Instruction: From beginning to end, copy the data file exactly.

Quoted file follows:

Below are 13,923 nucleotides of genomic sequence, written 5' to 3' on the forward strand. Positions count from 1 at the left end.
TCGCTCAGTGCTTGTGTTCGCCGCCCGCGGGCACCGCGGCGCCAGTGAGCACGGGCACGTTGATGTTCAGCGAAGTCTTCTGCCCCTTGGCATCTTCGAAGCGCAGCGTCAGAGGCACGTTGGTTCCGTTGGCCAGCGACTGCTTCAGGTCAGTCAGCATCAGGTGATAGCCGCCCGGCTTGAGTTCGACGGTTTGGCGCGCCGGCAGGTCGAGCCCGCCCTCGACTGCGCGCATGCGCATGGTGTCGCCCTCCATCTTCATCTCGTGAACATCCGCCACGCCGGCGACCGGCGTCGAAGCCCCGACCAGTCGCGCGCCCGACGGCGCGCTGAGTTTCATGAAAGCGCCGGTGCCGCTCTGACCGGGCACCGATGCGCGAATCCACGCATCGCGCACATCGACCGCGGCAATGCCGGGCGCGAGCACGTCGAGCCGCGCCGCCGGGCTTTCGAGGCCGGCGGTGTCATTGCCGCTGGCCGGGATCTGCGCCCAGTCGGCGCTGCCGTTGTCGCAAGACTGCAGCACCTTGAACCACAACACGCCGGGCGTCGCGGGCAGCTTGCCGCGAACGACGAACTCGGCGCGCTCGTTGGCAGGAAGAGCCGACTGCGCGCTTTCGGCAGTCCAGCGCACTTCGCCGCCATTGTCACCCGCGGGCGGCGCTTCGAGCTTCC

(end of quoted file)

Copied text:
Below are 13,923 nucleotides of genomic sequence, written 5' to 3' on the forward strand. Positions count from 1 at the left end.
TCGCTCAGTGCTTGTGTTCGCCGCCCGCGGGCACCGCGGCGCCAGTGAGCACGGGCACGTTGATGTTCAGCGAAGTCTTCTGCCCCTTGGCATCTTCGAAGCGCAGCGTCAGAGGCACGTTGGTTCCGTTGGCCAGCGACTGCTTCAGGTCAGTCAGCATCAGGTGATAGCCGCCCGGCTTGAGTTCGACGGTTTGGCGCGCCGGCAGGTCGAGCCCGCCCTCGACTGCGCGCATGCGCATGGTGTCGCCCTCCATCTTCATCTCGTGAACATCCGCCACGCCGGCGACCGGCGTCGAAGCCCCGACCAGTCGCGCGCCCGACGGCGCGCTGAGTTTCATGAAAGCGCCGGTGCCGCTCTGACCGGGCACCGATGCGCGAATCCACGCATCGCGCACATCGACCGCGGCAATGCCGGGCGCGAGCACGTCGAGCCGCGCCGCCGGGCTTTCGAGGCCGGCGGTGTCATTGCCGCTGGCCGGGATCTGCGCCCAGTCGGCGCTGCCGTTGTCGCAAGACTGCAGCACCTTGAACCACAACACGCCGGGCGTCGCGGGCAGCTTGCCGCGAACGACGAACTCGGCGCGCTCGTTGGCAGGAAGAGCCGACTGCGCGCTTTCGGCAGTCCAGCGCACTTCGCCGCCATTGTCACCCGCGGGCGGCGCTTCGAGCTTCC